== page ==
Resting heart rate
How hard does your heart have to work—and how fast does it have to pump—to get oxygen-rich blood throughout your body? A lower number suggests your cardiovascular system is more efficient at doing this. Thus, a highly trained athlete can have a resting heart rate in the 40s, says Whiteson.
And while the research is still emerging on what one's resting heart rate predicts about heart disease risk, a picture is beginning to take shape. "There is certain evidence to support [the idea that] a higher resting heart rate is associated with heart disease," especially ischemic heart disease, he says, which involves reduced blood flow (and oxygen) getting to heart arteries and the heart muscle. This effect seems to be more pronounced in women than in men, but a study in the Journal of Epidemiology and Community Health suggested that in women up to the age of 70, every 10-beats-per-minute increase in resting heart rate boosted the risk of dying from ischemic heart disease by 18 percent. In men, the risk was increased by 10 percent for every extra 10 beats per minute, and age didn't have an impact. The study also found that women who got high levels of physical activity were able to reduce their risk of death considerably, compared with those who did little or no activity. The same effect was not found in men, but the researchers suggest the results may have been skewed because men tend to overestimate how much exercise they get.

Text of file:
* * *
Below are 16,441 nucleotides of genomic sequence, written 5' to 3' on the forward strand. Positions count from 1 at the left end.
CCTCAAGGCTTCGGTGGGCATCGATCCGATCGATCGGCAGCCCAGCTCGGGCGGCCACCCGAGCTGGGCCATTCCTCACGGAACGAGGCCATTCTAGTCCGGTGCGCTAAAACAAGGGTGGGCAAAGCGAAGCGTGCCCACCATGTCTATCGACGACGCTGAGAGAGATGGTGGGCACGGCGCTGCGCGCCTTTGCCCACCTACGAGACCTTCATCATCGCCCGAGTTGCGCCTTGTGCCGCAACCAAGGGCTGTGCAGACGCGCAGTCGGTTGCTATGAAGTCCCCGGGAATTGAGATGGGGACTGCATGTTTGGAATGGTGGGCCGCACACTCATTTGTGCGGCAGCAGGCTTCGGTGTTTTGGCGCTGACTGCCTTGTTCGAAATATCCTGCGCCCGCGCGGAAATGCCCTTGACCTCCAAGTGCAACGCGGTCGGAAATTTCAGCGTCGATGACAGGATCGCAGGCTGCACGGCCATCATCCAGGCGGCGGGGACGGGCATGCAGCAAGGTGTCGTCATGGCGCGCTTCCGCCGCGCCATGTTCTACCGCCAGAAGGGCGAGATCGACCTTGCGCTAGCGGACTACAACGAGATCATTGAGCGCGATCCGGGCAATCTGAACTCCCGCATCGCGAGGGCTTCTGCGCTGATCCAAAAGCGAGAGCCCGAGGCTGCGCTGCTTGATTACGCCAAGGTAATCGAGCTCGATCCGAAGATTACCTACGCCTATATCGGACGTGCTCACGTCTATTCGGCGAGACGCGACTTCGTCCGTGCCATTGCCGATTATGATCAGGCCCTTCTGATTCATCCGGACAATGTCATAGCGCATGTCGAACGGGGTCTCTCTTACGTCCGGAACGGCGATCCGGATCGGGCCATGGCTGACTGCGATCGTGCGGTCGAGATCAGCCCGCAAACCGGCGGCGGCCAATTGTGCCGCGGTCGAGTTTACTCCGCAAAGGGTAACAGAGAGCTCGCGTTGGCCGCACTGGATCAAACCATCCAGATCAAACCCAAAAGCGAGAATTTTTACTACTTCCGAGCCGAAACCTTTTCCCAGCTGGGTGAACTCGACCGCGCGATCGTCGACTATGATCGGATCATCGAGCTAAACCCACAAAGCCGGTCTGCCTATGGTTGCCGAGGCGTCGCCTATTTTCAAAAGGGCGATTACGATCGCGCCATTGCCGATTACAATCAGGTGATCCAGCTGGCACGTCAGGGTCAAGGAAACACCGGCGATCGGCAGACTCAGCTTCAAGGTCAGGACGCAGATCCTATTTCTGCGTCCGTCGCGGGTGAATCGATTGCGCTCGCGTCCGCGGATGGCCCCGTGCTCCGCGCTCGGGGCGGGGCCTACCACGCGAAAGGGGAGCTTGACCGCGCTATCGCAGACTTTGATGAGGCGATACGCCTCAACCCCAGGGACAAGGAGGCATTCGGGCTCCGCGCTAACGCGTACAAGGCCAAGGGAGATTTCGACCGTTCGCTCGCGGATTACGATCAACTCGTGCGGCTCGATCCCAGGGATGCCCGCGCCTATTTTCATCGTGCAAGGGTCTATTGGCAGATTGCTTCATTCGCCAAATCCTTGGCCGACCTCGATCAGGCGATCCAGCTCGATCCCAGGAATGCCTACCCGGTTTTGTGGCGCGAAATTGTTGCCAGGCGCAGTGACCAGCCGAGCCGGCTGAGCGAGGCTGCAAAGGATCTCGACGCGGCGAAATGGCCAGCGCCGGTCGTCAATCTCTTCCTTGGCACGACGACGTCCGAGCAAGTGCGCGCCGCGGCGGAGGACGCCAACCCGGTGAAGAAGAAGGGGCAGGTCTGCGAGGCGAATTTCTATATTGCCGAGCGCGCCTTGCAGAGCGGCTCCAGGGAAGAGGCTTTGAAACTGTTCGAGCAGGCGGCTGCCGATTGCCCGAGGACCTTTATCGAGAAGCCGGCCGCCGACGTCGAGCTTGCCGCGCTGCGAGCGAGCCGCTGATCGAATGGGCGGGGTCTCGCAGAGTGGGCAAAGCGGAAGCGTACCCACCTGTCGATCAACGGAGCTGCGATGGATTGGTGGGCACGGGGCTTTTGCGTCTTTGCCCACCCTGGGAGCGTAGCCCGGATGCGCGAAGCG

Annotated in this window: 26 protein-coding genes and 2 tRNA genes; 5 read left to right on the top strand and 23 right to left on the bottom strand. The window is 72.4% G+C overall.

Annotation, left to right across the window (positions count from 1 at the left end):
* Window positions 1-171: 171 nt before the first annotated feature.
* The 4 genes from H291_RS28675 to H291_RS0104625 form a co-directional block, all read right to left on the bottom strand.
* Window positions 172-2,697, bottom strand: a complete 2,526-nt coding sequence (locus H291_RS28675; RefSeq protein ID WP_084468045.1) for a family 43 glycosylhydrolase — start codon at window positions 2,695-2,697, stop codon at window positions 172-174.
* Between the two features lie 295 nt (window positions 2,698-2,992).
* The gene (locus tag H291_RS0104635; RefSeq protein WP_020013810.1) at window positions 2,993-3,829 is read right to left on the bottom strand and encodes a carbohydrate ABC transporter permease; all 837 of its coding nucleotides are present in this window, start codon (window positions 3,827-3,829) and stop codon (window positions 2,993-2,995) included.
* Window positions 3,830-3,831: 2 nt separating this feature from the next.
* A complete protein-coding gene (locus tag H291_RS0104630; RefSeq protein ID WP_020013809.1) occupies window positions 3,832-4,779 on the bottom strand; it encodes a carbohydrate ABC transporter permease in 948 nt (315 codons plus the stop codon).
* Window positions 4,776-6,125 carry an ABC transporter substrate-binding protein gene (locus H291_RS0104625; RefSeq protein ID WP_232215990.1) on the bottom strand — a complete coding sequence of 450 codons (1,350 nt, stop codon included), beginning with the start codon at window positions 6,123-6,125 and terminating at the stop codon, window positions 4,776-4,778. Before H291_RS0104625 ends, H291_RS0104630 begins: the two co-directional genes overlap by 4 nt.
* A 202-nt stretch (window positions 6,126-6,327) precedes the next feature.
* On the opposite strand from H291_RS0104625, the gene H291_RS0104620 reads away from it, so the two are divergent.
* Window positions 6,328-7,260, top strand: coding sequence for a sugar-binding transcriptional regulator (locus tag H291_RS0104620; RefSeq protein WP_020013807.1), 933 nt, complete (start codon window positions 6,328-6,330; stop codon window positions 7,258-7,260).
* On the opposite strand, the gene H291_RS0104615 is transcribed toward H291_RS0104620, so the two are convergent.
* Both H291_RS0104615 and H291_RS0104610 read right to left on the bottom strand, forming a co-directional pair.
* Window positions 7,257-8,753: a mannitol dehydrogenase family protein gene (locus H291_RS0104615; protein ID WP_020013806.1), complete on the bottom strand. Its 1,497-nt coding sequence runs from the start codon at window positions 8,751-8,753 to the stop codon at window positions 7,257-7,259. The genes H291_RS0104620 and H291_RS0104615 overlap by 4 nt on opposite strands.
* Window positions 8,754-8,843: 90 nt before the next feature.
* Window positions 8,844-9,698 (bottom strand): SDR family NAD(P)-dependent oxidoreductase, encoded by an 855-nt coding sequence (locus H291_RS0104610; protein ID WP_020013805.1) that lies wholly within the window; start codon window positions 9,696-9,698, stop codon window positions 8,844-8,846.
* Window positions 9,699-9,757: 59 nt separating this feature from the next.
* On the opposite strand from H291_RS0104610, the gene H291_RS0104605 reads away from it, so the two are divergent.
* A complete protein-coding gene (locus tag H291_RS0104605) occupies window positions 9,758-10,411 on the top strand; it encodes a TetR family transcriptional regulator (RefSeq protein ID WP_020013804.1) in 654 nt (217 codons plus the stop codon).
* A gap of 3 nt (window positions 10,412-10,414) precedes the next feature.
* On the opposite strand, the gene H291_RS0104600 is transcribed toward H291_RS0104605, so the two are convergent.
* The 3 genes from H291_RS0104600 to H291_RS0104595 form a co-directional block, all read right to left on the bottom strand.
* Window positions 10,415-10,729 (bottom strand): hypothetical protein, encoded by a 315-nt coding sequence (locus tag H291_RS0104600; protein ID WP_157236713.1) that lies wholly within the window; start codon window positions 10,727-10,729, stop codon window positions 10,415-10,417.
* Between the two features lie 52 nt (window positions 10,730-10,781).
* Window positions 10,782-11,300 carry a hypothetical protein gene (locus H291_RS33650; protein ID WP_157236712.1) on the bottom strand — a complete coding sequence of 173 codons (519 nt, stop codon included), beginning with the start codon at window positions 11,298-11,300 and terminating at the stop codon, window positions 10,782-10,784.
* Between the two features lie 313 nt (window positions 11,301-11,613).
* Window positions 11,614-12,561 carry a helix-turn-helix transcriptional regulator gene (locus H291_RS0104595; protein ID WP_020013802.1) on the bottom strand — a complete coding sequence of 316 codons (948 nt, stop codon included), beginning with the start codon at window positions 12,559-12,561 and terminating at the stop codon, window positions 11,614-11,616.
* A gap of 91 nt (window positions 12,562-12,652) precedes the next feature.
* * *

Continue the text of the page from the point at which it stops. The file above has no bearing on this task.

Bottom line: A normal resting heart rate is between 60 and 100 beats per minute. Check yours by finding your wrist's pulse, counting the beats in a 15-second period, then multiplying by four.